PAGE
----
For those of us with children, no matter how old they are, it’s important to educate them on how to set themselves up for financial freedom over the long term.
The possibility of owning a home, has perhaps, become a faint and distant dream for many younger Australians, but the need to save and build wealth and create financial freedom remains the most fundamental aspect of any financial plan.
When you have time on your side,
it’s not how much you earn,
it’s what you save that matters.
Accordingly, here are five financial rules young people, and the not so young, would be wise to learn early…
Never does this ring truer than when you are young and have the benefit of having years to accumulate and compound wealth.
When people are getting closer to retirement, they may start to fatten up their cash reserves, so that if a GFC-style event happened again they may have a couple of years of their income needs sitting there in cash, but to recover from such a loss for those assets in the market may take years.
Someone who is younger, however, can afford to take bigger risks earlier as they have the time to be able to recover. If the market goes through a downturn when you’re still young, you can afford to ride out any volatility and importantly can purchase assets cheaply through strategies such as dollar cost averaging to enhance portfolio returns.
By ensuring you always have enough money to cover your regular expenses, you can avoid incurring costly debt.
It sounds simple but managing your cash flow is vital to financial freedom.
Unfortunately, we often see people with good incomes who are juggling 4 or 5 credit cards maxed to the limit. There are ways to help, but by far the best is to not get yourself into this situation by making sure that more is coming in than is going out, so you won’t get caught out.
However, if you do find yourself in debt, be sure to make paying it off a top priority.
Beyond having the years to ride out market volatility, saving is made considerably easier when you can do so incrementally.
The road to financial freedom is like weight loss. It’s easier to lose five kilos over the course of the year than to try to lose five kilos in a week in the same way as it’s easier to save a little bit of money each week – so the earlier you start, the better.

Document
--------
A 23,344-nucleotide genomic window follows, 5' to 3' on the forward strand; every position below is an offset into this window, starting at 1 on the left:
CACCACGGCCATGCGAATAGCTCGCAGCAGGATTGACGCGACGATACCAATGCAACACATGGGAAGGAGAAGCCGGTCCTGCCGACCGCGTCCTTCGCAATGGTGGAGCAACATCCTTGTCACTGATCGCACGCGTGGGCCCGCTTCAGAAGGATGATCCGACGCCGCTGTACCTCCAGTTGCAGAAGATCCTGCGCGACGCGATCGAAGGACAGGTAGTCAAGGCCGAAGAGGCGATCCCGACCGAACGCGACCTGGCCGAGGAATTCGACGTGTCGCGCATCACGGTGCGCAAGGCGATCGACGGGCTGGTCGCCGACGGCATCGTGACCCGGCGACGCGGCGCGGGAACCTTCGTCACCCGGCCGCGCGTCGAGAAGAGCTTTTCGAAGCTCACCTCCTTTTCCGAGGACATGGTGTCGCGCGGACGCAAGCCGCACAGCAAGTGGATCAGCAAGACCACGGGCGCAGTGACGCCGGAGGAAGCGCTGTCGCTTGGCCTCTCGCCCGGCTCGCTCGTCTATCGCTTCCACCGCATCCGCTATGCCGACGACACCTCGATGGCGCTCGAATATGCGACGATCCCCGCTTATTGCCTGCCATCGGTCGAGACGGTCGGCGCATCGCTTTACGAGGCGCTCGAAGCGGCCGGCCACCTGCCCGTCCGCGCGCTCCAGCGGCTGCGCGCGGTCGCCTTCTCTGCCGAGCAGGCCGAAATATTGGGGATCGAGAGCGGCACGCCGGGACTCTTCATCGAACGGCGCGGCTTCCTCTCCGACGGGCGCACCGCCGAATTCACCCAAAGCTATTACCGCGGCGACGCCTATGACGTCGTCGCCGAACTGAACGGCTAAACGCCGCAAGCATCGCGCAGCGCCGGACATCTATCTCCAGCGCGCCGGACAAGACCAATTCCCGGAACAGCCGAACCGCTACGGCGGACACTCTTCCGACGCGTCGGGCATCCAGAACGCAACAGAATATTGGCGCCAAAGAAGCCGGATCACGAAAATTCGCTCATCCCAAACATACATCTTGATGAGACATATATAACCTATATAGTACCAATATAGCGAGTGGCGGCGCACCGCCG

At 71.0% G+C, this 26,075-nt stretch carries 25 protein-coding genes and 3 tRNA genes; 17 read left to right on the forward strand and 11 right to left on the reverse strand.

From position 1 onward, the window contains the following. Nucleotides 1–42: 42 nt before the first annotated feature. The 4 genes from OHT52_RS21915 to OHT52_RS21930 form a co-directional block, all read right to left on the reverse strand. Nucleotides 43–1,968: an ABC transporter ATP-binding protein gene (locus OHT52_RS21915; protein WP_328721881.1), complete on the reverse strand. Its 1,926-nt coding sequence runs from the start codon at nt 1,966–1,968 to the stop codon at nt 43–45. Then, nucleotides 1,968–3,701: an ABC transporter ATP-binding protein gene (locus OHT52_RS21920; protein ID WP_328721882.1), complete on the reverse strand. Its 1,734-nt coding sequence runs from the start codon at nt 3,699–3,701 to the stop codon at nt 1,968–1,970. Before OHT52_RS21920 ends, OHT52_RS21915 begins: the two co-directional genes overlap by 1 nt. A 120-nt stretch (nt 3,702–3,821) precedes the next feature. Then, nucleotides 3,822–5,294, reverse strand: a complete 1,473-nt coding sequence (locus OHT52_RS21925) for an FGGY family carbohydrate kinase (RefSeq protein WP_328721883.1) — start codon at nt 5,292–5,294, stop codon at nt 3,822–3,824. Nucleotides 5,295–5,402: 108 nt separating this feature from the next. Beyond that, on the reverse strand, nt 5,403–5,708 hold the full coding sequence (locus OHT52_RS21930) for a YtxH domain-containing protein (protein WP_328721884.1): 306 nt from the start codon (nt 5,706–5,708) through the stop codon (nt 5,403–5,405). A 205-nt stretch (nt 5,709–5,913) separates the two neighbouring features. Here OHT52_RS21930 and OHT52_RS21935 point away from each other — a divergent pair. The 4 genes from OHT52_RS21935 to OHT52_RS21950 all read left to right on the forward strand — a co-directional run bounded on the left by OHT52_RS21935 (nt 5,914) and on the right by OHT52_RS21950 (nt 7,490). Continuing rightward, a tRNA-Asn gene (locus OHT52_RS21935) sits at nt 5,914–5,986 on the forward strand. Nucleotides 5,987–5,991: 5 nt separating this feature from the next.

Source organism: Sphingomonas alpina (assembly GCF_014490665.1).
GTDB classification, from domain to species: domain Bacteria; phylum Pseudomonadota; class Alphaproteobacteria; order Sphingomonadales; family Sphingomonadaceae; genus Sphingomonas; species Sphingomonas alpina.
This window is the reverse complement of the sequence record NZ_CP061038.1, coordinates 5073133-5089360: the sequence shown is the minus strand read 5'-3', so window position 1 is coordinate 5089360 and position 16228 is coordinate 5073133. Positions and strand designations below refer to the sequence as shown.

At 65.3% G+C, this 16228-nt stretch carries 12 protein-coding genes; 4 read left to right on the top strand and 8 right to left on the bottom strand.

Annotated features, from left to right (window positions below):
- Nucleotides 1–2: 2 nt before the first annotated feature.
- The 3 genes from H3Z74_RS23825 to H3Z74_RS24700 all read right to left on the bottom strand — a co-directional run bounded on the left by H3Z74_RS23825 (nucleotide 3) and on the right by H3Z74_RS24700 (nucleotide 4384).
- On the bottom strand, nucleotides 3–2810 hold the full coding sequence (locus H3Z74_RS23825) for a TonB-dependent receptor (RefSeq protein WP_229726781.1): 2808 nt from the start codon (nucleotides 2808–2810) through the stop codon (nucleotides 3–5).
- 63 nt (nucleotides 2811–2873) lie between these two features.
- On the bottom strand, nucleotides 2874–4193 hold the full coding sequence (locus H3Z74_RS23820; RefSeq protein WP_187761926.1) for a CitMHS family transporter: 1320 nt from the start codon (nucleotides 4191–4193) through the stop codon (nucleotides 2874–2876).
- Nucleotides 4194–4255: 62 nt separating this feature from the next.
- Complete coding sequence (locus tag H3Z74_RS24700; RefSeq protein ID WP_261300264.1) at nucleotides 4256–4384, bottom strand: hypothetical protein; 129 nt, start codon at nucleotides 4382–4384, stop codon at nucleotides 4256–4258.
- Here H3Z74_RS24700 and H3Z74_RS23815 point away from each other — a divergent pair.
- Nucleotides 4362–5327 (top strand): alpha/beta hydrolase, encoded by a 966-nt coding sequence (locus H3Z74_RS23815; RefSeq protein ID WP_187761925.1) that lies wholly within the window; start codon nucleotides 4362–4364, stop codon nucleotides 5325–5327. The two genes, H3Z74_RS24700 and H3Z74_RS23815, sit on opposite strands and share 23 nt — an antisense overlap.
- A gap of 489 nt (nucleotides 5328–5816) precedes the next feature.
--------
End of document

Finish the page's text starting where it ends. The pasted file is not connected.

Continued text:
Check your statements to see where you might make a small change in spending. If you can save $100 a week, then you save $5,000 a year.
It’s those little changes that have a massive impact.
While the amount you may be able to save early on may seem small, the power of compound interest over many years means even the smallest savings can transform into something substantial.
People think you need a lot of money to invest in things like the share market, you can start with as little as $1000 and adding to it in small amounts every month.
Lastly, when you are on top of your debts and you are looking to invest, it’s vital you retain a rainy-day fund in case of any big or small surprises.
One of the mistakes of your 20s is not having an emergency fund built up. Having between one and three months of expenses saved up is not a bad rule of thumb.
If you get made redundant or something happens, you’ll have money to fall back on. If you don’t have that, that’s when you build up credit card debt and then you can get in a vicious cycle that’s hard to get out of.
Appropriate insurance is also important, income protection is imperative for anyone wanting to safeguard against the chance of not being able to work due to illness or accident.
If you or your family needs help with getting your cashflow in order or any of the other strategies in this article start a conversation with us today.
You need to consider with your financial planner (or adviser), your objectives, financial situation and your particular needs prior to making an investment decision. Sensibly Pty Ltd and its authorised representatives (or credit representatives) do not accept liability for any errors or omissions of information supplied on this website
Nick Shanley, Steve May, Luke Styles and Shanley Financial Planning T/A Steve May Financial Services are Authorised Representatives / Corporate Authorised Representative of Sensibly Pty Ltd, AFSL 533923. Please refer to our website at www.stevemayfs.com.au to reference our Financial Services Guides.
Shanley Financial Planning Pty Ltd trading as Steve May Financial Services (ABN 19 612 825 180) is a Corporate Authorised Representative of (1265706) of Sensibly Pty Ltd (AFSL 533923)
Nick Shanley, Steve May and Luke Styles are Authorised Representatives of Sensibly Pty Ltd (AFSL 533923)